We will look at three examples. We have a noiseless measurement that slowly goes from 0 to 1 in 50 steps. Our first filter uses a nearly correct initial value for $\dot{x}$ and a small $h$. You can see from the output that the filter output is very close to the signal. The second filter uses the very incorrect guess of $\dot{x}=2$. Here we see the filter 'ringing' until it settles down and finds the signal. The third filter uses the same conditions but it now sets $h=0.5$. If you look at the amplitude of the ringing you can see that it is much smaller than in the second chart, but the frequency is greater. It also settles down a bit quicker than the second filter, though not by much.

In [41]:
zs = np.linspace(0, 1, 50)

data1 = g_h_filter(data=zs, x0=0, dx=0., dt=1., g=.2, h=0.05)
data2 = g_h_filter(data=zs, x0=0, dx=2., dt=1., g=.2, h=0.05)
data3 = g_h_filter(data=zs, x0=0, dx=2., dt=1., g=.2, h=0.5)

with book_format.figsize(y=5):
    book_plots.plot_filter(data1, label='dx=0, h = 0.05', lw=2)
    book_plots.plot_filter(data2, label='dx=2, h = 0.05', marker='v', lw=2)
    book_plots.plot_filter(data3, label='dx=2, h = 0.5',  marker='o', lw=2)

Interactive Example

For those of you running this in IPython Notebook I've written an interactive version of the filter so you can see the effect of changing $\dot{x}$, $g$ and $h$ in real time. As you adjust the sliders for $\dot{x}$, $g$ and $h$ the date will be refiltered and the results plotted for you.

If you really want to test yourself, read the next paragraph and try to predict the results before you move the sliders.

Some things to try include setting $g$ and $h$ to their miminum values. See how perfectly the filter tracks the data! This is only because we are perfectly predicting the weight gain. Adjust $\dot{x}$ to larger or smaller than 5. The filter should diverge from the data and never reacquire it. Start adding back either $g$ or $h$ and see how the filter snaps back to the data. See what the difference in the line is when you add only $g$ vs only $h$. Can you explain the reason for the difference? Then try setting $g$ greater than 1. Can you explain the results? Put $g$ back to a reasonable value (such as 0.1), and then make $h$ very large. Can you explain these results? Finally, set both $g$ and $h$ to their largest values.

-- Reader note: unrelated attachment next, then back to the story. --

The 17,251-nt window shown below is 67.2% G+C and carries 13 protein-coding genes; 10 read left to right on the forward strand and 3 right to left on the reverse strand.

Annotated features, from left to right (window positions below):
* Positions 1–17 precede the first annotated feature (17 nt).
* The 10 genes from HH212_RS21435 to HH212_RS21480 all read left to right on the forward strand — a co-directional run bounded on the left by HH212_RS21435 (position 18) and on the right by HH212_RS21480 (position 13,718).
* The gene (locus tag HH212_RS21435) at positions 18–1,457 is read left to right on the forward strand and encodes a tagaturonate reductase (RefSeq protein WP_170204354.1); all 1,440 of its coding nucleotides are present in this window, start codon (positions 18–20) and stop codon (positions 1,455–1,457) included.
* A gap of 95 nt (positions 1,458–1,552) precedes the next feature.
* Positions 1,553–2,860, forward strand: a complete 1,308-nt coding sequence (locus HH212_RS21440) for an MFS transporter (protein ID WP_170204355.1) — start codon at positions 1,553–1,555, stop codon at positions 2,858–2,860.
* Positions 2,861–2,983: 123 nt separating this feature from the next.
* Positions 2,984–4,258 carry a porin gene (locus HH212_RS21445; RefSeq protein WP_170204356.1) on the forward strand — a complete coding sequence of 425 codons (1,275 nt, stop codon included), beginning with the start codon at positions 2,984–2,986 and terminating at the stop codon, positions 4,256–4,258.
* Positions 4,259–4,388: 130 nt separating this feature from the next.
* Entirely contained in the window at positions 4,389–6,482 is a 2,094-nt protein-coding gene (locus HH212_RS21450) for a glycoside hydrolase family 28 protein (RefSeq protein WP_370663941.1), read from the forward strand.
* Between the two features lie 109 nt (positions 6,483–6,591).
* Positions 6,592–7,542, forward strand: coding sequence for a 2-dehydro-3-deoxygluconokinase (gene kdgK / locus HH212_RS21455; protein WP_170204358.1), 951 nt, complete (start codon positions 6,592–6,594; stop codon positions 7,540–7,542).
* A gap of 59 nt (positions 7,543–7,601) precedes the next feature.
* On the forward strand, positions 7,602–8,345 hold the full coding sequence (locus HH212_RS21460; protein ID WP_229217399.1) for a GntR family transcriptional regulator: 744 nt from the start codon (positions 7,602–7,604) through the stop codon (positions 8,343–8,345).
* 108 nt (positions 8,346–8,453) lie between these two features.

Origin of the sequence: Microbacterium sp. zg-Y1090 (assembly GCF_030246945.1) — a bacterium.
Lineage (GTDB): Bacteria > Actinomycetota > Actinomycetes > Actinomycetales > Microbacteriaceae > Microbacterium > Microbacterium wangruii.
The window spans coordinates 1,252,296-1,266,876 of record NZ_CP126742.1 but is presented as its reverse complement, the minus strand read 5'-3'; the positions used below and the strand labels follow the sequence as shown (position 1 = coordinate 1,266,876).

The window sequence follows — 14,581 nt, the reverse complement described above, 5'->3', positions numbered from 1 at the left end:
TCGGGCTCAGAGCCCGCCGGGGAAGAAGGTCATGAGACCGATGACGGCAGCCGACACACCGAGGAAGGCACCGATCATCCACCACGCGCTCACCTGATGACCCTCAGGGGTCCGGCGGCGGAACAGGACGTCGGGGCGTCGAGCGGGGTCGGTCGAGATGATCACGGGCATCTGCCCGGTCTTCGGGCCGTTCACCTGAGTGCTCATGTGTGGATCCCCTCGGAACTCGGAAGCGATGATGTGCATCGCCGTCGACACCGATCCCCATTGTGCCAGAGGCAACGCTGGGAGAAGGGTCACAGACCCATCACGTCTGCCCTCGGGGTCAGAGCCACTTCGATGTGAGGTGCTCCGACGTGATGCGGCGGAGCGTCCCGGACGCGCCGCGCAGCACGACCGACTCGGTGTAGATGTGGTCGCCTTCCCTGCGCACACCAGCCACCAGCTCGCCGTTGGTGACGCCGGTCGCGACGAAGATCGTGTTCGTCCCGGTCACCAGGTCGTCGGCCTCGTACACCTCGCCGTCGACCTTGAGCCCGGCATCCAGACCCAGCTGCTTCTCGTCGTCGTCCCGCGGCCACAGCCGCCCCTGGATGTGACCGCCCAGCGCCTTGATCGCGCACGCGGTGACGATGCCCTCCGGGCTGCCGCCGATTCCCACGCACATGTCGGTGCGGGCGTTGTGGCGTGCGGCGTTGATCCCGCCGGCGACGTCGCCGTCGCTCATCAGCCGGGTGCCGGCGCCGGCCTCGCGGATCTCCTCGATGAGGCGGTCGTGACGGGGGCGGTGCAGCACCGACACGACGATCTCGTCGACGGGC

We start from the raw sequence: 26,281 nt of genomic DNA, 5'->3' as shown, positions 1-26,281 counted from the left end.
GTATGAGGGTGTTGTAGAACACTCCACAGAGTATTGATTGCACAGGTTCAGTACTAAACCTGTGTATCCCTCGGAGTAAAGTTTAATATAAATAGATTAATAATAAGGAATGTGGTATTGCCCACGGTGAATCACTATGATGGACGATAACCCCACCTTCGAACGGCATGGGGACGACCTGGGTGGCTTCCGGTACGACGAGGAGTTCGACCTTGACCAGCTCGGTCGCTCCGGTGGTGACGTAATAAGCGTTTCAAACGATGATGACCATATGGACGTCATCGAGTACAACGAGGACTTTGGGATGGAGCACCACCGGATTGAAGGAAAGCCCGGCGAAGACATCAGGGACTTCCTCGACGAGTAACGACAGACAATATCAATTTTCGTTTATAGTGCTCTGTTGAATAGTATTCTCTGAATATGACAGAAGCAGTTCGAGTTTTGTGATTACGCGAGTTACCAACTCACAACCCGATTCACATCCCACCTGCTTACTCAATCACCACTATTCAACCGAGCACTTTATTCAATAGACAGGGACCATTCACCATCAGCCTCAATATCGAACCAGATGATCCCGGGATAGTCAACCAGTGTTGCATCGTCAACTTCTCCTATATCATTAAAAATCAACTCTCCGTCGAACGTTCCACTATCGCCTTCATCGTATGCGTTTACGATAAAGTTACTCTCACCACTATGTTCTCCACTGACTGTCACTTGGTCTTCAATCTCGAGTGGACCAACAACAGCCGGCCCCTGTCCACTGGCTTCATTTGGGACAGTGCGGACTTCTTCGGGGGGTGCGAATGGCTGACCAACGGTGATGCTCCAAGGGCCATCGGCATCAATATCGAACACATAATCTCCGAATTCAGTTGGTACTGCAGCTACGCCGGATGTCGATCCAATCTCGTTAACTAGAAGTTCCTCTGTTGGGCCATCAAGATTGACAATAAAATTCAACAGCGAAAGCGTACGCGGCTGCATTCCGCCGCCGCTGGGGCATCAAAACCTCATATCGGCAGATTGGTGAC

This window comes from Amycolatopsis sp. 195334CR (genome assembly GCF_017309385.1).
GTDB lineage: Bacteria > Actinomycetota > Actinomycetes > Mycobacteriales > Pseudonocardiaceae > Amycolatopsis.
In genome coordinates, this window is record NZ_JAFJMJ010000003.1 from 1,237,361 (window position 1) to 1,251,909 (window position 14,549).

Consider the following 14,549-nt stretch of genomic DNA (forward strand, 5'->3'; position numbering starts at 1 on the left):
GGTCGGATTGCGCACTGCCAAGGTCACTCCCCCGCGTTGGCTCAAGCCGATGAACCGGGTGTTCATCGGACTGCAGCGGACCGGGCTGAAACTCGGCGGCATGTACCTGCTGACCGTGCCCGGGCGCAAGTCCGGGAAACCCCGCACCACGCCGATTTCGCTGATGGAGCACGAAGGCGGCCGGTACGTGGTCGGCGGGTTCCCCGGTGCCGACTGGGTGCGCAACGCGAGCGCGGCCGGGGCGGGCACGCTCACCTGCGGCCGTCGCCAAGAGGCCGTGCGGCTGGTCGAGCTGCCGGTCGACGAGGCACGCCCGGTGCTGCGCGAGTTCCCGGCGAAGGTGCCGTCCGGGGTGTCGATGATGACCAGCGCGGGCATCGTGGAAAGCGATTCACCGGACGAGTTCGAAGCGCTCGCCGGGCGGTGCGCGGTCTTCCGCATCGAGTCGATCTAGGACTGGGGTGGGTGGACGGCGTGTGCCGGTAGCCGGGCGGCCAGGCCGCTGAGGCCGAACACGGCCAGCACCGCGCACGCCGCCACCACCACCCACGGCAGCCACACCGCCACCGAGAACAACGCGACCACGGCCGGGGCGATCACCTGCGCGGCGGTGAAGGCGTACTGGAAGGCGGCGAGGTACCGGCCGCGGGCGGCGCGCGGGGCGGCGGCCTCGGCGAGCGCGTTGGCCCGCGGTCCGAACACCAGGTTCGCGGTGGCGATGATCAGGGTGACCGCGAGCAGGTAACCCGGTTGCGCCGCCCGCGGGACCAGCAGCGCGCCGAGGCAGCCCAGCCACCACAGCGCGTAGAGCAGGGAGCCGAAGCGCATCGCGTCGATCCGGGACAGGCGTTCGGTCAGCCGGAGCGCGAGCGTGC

If you want to explore with this more, change the value of the array zs to the values used in any of the charts above and rerun the cell to see the result.

In [42]:
from IPython.html.widgets import interact, interactive, fixed
import IPython.html.widgets as widgets

zs = gen_data(x0=5, dx=5, count=100, noise_factor=50)

def interactive_gh(dx, g, h):
    data = g_h_filter(data=zs, x0=0., dx=dx, dt=1.,g=g, h=h)
    plot_g_h_results(zs, data)

interact (interactive_gh, 
          dx=widgets.FloatSliderWidget(value=5., min=1., max=10.), 
          g=widgets.FloatSliderWidget(value=0.5, min=0.01, max=2), 
          h=widgets.FloatSliderWidget(value=0.02, min=0.0, max=0.5, step=0.01))
<function __main__.interactive_gh>